November 2011 Archives

Dist::Zilla, Pod::Weaver and bin

I use Dist::Zilla for managing my distributions. It's awesome and useful, although it lacks some bits of documentation every now and then; this lack is compensated in other ways, e.g. IRC.

I also use the PodWeaver plugin to automatically generate boilerplate POD stuff in the modules. Some time ago I needed to add some programs to a distribution of mine (which I also managed to forget at the moment, but this is another story), and this is where I got hit by all the voodoo.

The first program was actually a Perl program, consisting of a minimal script to call the appropriate run() method in one of the modules of the distro:

$ cat bin/perl-program 
#!/usr/bin/env perl
use prova;
prova->run();

This led Dist::Zilla to complain like this:

$ dzil build
[DZ] beginning to build prova
[DZ] guessing dist's main_module is lib/prova.pm
couldn't determine document name for bin/perl-program at ...

which isn't the best advice in the world (it actually complains about Pod::Weaver), but let's ignore it for the moment. After a bit of googling - or whatever, I actually don't remember - I found that there were basically two options:

  • put an explicit package declaration in the driver program, like this:

    $ cat bin/perl-program 
    #!/usr/bin/env perl
    package prova;
    use prova;
    prova->run();
    
  • put a comment with a PODNAME:

    $ cat bin/perl-program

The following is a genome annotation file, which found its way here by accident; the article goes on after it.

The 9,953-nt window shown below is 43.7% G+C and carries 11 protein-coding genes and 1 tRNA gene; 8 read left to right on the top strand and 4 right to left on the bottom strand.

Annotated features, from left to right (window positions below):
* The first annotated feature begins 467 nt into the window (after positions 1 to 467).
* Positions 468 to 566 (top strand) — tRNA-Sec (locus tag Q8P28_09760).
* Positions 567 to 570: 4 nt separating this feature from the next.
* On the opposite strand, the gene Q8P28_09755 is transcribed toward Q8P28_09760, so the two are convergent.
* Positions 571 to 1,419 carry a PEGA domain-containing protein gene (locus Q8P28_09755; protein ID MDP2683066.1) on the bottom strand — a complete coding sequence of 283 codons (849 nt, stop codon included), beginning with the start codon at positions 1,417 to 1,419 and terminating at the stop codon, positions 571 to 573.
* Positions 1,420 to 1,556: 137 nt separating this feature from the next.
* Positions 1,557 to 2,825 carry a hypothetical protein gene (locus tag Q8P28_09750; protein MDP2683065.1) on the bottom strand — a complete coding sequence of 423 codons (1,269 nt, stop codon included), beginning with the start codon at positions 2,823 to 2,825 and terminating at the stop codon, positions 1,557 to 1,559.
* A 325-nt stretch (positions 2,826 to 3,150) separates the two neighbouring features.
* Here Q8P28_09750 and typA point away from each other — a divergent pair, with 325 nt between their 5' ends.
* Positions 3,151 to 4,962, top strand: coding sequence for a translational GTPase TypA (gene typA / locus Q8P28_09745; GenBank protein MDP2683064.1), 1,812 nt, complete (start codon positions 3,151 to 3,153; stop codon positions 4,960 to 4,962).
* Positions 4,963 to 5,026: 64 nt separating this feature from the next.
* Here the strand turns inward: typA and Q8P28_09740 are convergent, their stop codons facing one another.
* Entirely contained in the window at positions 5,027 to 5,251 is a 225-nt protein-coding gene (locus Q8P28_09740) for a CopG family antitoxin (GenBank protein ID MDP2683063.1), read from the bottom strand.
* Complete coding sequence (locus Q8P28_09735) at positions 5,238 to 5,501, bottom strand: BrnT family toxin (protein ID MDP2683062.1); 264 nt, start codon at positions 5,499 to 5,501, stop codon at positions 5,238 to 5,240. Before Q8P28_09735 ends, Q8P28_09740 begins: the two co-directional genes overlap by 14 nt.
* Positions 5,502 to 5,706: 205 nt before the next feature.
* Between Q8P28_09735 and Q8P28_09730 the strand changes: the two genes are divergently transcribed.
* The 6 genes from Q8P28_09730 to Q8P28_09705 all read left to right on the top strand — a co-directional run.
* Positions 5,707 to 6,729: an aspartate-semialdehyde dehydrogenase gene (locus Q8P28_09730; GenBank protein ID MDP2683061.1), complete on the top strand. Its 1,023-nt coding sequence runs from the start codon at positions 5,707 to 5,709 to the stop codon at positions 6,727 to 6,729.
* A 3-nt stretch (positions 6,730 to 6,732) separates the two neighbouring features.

#!/usr/bin/env perl
    # PODNAME: prova
    use prova;
    prova->run();
    

The latter seems slightly less dumb so I opted for it. I say slightly because IMHO the bottom line should be that the name is equal to the filename, but this is (again) another story. Yes, I know, it's open source and I can propose patches - did I say I'm not complaining?

Anyway, I then needed to add a shell script to the lot:

$ cat bin/script.sh 
#!/bin/bash
echo 'Hello, World!'

and again the error popped up:

$ dzil build
[DZ] beginning to build prova
[DZ] guessing dist's main_module is lib/prova.pm
[PodWeaver] [@Default/Name] couldn't find abstract in bin/perl-program
couldn't determine document name for bin/script.sh at ...

Now, I could use the PODNAME trick above:

$ cat bin/script.sh
#!/bin/bash
# PODNAME: script.sh
echo 'Hello, World!'

but it turns out - with little surprise - that the file is considered a Perl one, with the consequence that in the distribution it gets POD added to it:

#!/bin/bash
# PODNAME: script.sh
echo 'Hello, World!'

__END__
=pod

=head1 NAME

script.sh

=head1 VERSION

version 0.1.0

=head1 AUTHOR

Flavio Poletti <polettix@cpan.org>

=head1 COPYRIGHT AND LICENSE

blah blah blah...

=cut

The only thing is that - ehr... - bash does not like POD very much.

Google was not my friend in this case, but I found one in Dist::Zilla's IRC channel (which is #distzilla on irc.perl.org, by the way), which I think (hope) is Christopher J. Madsen, the original contributor of Dist::Zilla::Plugin::FileFinder::ByName.

He instructed me to use that module - which entered the core as of version 4.300003 - to obtain what I was after: keep the PodWeaver plugin working on Perl stuff, while ignoring shell stuff. But, more importantly, he adviced me about why.

Many plugins - including the PodWeaver one - rely upon the Finder role to do their work. This role is something that finds files to be used by the plugin; in the case of PodWeaver, the default is to take whatever module will be installed and whatever stuff is in the bin directory. OK, it can be a bit more complicated than this, but most of the times it's OK. This default is the same as if we configured the following in the dist.ini file: